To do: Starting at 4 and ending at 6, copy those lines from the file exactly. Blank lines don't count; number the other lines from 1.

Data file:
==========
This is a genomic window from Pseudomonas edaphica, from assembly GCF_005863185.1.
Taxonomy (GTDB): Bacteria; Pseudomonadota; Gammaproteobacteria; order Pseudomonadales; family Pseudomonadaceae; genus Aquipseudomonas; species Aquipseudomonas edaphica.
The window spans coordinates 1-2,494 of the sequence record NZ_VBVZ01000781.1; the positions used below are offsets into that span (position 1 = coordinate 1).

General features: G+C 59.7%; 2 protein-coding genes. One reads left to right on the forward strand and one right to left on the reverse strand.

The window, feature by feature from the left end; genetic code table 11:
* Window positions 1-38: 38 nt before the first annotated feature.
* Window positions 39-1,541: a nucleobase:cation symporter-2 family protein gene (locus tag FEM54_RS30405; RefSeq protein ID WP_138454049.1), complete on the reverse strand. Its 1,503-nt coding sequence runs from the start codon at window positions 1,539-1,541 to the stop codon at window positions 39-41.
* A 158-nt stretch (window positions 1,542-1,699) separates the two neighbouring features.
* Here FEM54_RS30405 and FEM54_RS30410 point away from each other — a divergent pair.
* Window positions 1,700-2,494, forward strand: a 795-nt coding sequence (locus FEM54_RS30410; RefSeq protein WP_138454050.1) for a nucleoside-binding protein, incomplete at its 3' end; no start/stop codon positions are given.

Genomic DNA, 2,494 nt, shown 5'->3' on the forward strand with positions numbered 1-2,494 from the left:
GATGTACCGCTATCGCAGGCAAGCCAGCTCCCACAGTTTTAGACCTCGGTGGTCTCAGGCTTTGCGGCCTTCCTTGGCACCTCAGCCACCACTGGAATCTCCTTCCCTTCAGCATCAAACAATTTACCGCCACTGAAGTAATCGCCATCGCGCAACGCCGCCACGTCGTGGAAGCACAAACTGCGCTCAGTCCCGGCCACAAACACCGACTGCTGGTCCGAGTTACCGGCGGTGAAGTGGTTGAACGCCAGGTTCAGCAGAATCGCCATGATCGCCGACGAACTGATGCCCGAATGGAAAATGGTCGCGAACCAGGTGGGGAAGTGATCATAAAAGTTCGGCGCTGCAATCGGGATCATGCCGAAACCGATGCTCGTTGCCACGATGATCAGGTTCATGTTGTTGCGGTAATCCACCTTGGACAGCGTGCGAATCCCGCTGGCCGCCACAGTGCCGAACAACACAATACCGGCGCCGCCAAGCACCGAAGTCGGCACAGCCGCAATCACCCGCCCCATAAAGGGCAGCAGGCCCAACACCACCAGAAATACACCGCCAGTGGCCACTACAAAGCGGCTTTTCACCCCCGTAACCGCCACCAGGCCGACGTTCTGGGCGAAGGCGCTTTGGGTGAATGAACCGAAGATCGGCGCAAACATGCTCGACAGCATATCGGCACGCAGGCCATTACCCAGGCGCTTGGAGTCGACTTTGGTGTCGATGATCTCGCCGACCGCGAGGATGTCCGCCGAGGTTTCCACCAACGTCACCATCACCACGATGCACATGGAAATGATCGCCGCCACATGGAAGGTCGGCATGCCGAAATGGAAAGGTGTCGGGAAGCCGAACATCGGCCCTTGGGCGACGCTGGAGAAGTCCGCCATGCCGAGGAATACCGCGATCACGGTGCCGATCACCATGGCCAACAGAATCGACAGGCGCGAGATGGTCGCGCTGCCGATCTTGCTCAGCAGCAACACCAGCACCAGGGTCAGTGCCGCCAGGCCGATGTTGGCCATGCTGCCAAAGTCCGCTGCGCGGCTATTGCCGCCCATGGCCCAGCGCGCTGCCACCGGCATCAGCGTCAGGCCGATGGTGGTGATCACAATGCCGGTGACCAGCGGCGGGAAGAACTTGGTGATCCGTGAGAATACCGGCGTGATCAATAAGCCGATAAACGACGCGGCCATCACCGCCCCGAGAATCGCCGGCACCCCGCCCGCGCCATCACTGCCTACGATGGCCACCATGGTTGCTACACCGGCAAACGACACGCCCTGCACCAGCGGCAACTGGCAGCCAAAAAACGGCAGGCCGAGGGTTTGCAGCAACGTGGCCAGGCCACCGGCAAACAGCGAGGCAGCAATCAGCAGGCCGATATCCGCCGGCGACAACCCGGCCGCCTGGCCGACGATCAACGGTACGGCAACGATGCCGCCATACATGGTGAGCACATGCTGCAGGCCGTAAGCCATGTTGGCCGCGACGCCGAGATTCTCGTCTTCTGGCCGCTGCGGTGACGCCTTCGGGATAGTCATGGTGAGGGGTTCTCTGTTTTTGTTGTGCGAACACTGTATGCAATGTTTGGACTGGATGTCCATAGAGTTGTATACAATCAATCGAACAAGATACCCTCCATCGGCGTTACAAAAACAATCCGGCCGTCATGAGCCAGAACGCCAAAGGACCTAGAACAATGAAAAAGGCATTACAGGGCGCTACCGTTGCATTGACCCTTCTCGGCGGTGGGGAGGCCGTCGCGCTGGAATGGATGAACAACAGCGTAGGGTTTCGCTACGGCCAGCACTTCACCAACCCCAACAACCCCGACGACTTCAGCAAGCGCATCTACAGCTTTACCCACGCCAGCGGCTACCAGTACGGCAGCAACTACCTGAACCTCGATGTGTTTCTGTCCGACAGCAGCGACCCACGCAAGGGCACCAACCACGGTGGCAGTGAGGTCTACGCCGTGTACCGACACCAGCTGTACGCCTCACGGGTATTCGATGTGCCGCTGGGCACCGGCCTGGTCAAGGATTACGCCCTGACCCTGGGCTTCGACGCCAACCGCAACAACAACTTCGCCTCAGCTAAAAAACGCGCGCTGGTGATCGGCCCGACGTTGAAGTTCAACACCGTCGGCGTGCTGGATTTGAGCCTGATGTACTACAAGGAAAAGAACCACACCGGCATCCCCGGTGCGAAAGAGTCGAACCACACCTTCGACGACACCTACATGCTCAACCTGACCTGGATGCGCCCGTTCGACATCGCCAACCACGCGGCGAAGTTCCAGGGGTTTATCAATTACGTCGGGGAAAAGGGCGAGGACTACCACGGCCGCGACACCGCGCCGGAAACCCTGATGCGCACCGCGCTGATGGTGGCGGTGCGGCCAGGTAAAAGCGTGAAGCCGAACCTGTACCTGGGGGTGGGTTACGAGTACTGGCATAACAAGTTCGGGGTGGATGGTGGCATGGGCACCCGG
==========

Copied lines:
General features: G+C 59.7%; 2 protein-coding genes. One reads left to right on the forward strand and one right to left on the reverse strand.

The window, feature by feature from the left end; genetic code table 11:
* Window positions 1-38: 38 nt before the first annotated feature.